Responding to the Obama administration's plans to revoke a protection of conscience regulation, U.S. Senator Tom Coburn, and obstetrician and gynaecologist, said that "a lot of us will go to jail" rather than perform abortions. "Let's see them prosecute the first one of us for not doing that." [Catholic News Agency]


26 February, 2009
Alberta regulator warned to respect freedom of conscience

The College of Physicians and Surgeons of Alberta has been reminded in an editorial in the Calgary Herald that "doctors have constitutional rights too." The editorial followed reports that some physicians in the province were concerned that new policies being developed by the College might impose a duty to refer for abortion, which would be problematic for many objecting physicians. The paper advised the College to ensure that the wording of its policy respects the constitutional rights of physicians. [Calgarly Herald]

23 February, 2009
Alberta physician expresses concern about proposed guidelines
Edmonton physician Dr. Joan Johnston has written to the Alberta College of Surgeons to protest the wording of draft standards of practice. She is concerned the that proposed standards are intended to force physicians to refer for abortion. A physician for more than 30 years, she said that she would quit medicine before referring a patient for abortion. [CBC News] The Protection of Conscience Project made asubmission to the College in October, 2008, dealing with the issue.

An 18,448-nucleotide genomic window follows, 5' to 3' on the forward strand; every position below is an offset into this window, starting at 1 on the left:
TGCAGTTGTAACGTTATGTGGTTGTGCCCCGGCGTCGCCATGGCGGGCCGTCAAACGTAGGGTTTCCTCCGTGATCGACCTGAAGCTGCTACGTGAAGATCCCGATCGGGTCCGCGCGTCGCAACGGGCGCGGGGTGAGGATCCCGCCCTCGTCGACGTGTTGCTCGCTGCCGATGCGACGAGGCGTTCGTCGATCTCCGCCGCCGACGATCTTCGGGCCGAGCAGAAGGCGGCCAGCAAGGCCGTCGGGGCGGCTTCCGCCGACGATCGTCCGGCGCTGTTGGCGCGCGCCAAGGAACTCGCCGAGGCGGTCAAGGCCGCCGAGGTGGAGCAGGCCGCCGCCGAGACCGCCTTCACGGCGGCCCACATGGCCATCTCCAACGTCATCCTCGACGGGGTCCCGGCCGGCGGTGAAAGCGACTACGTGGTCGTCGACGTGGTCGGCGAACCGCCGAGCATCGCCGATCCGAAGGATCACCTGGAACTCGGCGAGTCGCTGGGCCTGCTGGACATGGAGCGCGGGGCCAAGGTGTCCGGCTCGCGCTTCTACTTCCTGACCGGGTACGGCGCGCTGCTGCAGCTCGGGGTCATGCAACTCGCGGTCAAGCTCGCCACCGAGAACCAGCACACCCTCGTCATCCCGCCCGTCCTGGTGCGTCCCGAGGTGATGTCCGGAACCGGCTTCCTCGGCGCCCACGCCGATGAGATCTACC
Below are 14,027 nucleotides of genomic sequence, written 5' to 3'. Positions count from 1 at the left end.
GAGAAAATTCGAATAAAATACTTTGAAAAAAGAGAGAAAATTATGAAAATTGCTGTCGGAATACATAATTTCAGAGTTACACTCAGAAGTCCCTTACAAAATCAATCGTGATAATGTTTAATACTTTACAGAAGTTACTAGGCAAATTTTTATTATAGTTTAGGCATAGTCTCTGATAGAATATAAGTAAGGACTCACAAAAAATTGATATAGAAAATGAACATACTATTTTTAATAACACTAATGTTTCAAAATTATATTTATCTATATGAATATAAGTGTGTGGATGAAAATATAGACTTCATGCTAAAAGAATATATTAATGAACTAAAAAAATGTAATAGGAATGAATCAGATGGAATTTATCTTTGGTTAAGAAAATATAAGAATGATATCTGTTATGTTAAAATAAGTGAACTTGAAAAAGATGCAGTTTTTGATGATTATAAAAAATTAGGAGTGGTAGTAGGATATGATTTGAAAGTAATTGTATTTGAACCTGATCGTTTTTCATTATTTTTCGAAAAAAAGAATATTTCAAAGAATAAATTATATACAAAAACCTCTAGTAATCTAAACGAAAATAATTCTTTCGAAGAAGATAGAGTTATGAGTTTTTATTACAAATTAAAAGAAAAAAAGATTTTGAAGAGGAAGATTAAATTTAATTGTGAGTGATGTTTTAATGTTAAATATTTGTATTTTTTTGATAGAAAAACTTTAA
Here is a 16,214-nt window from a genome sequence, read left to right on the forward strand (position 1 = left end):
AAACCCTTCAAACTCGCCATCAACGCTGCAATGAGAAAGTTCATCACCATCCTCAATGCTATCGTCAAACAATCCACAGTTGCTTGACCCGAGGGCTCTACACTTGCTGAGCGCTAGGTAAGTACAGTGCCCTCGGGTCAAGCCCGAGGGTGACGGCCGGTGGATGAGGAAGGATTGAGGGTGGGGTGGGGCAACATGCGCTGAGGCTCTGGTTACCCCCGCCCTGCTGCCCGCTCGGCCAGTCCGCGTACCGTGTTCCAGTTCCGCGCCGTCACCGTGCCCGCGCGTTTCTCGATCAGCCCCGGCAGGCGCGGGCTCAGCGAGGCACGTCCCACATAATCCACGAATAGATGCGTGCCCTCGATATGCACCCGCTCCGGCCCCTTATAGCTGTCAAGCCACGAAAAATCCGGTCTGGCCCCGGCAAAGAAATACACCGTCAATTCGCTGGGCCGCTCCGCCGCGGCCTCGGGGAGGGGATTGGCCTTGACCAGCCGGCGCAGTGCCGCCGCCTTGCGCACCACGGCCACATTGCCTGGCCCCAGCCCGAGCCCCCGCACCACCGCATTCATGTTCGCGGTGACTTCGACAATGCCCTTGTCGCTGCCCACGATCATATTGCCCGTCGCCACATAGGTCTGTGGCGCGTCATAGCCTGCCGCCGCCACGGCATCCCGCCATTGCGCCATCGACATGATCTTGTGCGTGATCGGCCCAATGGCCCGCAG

13 February, 2009
Protection of conscience bill introduced in Arizona
Arizona House Bill No. 2564 has been introduced by Rep. Nancy Barto. The bill includes cosmetic amendments to the existing protection of conscience law and a provision that would protect health care workers who refuse to dispense abortifacient drugs or the morning-after pill. [The Arizona Republic]
10 February, 2009
Eluara Englaro dies
Eluara Englaro of Italy died four days after physicians began to withdraw food and fluids to initiate gradual dehydration and starvation. The cause of death is not known.

Englaro had been in what her father termed a "vegetative state" since a car accident 18 years ago. She was transferred to a hospital willing to withdraw food and fluids in order to cause her death in the first week of February. The procedure was authorized by a court ruling and is legally approved in a number of other countries, but is considered euthanasia by many health care workers. In November last year, nuns at the hospice where she was living refused to comply with the ruling. Despite the court ruling, the Italian Minister of Health stated that withdrawal of food and fluids was illegal, and 700 Italian doctors are reported to have signed an open letter insisting that such patients must be provided with nourishment and water. The President of Italy refused to sign an emergency law passed by the government to prevent Englaro from being starved and dehydrated. [Lifesite News, 3 February;10 February] The case illustrates the potential for conflicts of conscience among health care workers in such circumstances.